Gregg Gets Commerce Nod - Oceana USA
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February 6, 2009

Gregg Gets Commerce Nod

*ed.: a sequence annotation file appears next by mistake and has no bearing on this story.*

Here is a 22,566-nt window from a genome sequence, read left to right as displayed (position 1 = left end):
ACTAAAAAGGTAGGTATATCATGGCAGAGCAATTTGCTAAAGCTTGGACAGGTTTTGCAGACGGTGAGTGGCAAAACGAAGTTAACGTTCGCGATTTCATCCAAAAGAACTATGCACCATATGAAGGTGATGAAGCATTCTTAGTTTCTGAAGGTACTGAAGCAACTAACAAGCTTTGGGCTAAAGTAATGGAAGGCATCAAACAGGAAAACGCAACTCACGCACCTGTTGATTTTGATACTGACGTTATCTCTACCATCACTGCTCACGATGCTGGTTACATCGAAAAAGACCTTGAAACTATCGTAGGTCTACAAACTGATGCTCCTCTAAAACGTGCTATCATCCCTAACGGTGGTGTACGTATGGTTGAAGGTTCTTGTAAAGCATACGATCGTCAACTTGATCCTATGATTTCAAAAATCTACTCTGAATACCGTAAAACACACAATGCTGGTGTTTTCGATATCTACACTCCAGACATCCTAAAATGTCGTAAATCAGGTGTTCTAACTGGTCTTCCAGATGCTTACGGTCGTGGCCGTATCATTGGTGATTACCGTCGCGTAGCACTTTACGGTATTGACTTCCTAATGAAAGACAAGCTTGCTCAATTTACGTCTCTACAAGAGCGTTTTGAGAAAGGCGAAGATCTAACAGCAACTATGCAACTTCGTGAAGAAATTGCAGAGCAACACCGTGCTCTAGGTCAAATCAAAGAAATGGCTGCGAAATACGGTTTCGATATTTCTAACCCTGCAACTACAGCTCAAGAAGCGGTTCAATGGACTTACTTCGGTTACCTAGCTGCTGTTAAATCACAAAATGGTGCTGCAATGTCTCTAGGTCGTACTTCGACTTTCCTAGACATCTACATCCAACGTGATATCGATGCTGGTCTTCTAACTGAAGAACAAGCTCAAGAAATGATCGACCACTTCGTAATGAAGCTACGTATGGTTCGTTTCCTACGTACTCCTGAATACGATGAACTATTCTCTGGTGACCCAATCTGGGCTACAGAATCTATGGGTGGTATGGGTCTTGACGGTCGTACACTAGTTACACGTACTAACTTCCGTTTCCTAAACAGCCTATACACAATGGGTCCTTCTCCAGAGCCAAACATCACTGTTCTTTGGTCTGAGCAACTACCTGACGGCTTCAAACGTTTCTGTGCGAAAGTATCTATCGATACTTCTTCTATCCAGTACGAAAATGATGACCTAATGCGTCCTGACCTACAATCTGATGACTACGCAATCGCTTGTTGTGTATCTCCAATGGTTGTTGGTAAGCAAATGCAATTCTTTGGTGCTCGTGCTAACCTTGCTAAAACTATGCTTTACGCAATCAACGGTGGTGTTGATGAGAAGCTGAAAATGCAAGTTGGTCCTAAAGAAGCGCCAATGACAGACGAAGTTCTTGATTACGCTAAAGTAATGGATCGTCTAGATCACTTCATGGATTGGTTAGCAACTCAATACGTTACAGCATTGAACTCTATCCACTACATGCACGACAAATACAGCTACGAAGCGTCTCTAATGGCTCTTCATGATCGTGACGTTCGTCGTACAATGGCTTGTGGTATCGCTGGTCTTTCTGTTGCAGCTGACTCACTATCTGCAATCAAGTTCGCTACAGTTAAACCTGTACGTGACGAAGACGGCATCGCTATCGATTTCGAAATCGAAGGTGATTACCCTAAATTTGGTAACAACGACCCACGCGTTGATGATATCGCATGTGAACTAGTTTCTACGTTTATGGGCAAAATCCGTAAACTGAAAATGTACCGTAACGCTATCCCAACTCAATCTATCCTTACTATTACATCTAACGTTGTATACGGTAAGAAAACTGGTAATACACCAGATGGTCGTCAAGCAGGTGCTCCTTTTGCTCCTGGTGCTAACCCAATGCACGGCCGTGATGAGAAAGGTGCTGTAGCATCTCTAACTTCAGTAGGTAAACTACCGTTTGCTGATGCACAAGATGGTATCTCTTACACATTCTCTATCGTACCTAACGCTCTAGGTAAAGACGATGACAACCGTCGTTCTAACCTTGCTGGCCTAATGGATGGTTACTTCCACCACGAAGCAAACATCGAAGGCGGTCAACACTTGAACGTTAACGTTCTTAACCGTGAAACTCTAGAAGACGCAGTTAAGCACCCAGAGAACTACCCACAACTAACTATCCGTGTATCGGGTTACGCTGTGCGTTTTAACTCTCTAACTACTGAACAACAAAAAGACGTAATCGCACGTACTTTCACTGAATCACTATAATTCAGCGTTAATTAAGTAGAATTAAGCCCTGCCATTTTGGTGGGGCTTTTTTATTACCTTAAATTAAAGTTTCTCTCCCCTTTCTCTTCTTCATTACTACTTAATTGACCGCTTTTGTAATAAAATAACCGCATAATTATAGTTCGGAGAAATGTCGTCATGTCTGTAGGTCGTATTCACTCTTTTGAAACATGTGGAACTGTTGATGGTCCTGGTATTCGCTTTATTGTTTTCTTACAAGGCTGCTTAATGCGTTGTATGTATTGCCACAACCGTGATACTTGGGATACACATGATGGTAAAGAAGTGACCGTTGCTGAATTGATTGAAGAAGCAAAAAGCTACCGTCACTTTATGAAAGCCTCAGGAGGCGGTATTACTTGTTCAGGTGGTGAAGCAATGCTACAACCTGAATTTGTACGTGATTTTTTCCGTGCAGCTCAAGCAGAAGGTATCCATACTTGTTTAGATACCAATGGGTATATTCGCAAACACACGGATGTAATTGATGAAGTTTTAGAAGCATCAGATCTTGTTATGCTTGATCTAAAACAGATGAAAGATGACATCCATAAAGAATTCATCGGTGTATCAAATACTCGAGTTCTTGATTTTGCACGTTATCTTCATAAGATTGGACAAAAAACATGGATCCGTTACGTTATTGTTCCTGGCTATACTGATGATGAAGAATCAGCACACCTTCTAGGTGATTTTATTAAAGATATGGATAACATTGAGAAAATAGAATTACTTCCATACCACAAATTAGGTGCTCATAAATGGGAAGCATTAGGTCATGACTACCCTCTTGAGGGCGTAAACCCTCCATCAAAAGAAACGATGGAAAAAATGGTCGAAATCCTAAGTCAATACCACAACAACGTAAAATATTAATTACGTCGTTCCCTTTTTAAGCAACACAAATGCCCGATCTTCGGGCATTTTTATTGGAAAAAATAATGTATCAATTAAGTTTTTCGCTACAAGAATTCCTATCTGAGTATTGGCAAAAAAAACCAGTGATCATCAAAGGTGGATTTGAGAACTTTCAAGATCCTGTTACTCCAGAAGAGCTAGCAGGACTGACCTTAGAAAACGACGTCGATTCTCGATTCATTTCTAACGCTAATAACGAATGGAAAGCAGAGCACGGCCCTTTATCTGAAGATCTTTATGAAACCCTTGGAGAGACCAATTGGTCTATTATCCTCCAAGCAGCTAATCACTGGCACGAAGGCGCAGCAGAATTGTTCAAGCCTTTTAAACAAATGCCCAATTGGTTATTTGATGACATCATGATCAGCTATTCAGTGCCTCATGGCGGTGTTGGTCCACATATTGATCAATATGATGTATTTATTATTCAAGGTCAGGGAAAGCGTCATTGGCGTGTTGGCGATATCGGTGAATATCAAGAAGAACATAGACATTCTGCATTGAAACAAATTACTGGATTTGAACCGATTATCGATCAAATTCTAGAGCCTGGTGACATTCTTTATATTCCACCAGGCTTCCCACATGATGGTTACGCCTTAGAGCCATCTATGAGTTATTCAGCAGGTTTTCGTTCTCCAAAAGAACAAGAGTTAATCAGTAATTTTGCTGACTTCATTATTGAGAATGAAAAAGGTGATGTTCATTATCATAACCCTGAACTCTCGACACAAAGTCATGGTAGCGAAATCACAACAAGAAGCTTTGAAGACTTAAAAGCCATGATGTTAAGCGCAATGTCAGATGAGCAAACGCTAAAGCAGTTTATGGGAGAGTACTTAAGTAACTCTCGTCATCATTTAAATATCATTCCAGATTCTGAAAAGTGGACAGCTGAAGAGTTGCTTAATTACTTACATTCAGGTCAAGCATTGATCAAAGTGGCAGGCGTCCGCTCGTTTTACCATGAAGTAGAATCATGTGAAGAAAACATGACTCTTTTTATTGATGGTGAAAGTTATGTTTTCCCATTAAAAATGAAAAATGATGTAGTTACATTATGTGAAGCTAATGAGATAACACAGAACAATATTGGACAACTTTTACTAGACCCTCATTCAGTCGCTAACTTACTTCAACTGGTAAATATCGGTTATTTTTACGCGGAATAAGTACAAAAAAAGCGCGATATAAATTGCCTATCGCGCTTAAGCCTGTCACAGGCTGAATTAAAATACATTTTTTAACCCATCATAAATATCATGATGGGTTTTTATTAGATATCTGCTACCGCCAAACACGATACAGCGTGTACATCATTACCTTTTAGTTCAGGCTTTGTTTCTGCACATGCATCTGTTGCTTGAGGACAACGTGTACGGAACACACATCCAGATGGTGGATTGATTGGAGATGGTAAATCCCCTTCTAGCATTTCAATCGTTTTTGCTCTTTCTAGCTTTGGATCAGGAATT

What’s everyone talking about in Washington, DC? Jobs, jobs, jobs. But it’s not about the jobs that we all hope the economy will be able to provide—it’s about the jobs being filled in the new Obama Administration. And, as I wrote to you in the fall, the cabinet job ocean advocates care the most about is Secretary of Commerce. This week, President Obama announced a surprise choice for Commerce Secretary—Republican Senator Judd Gregg from New Hampshire. Since neither the President’s introduction nor Gregg’s remarks yesterday mentioned the words “ocean” or “fish,” all of us who care about the oceans and their fishes are wondering what Senator Gregg’s appointment means for NOAA—the National Oceanographic and Atmospheric Administration, the agency that makes up 60% of the Department of Commerce’s budget, and the agency that manages the nation’s federal fisheries, from the cod of New England to the pollock of Alaska.Usually the problem with new Commerce Secretaries is that they don’t even know that NOAA is part of their department. That won’t be the problem with Senator Gregg—he chaired the Senate subcommittee responsible for NOAA’s budget for several years, and he’s from a coastal state. Senator Gregg has been a non-combatant in the fish wars that have raged in New England, as that region struggles to manage its fisheries responsibly. And he has supported the University of New Hampshire’s offshore aquaculture program, which has raised concerns in some quarters, although to date, the main product of that research has been offshore mussel farming, which does not pose risks to the oceans. Clearly Senator Gregg’s main job will be to focus on the economy. But the hopeful news for the oceans is that when Jane Lubchenco, the NOAA Administrator-designate, brings ocean issues (and we have a stack of them for her) to the Secretary’s desk for consideration and decisions, she’ll be bringing them to someone who knows more about them than any Commerce Secretary in NOAA’s history.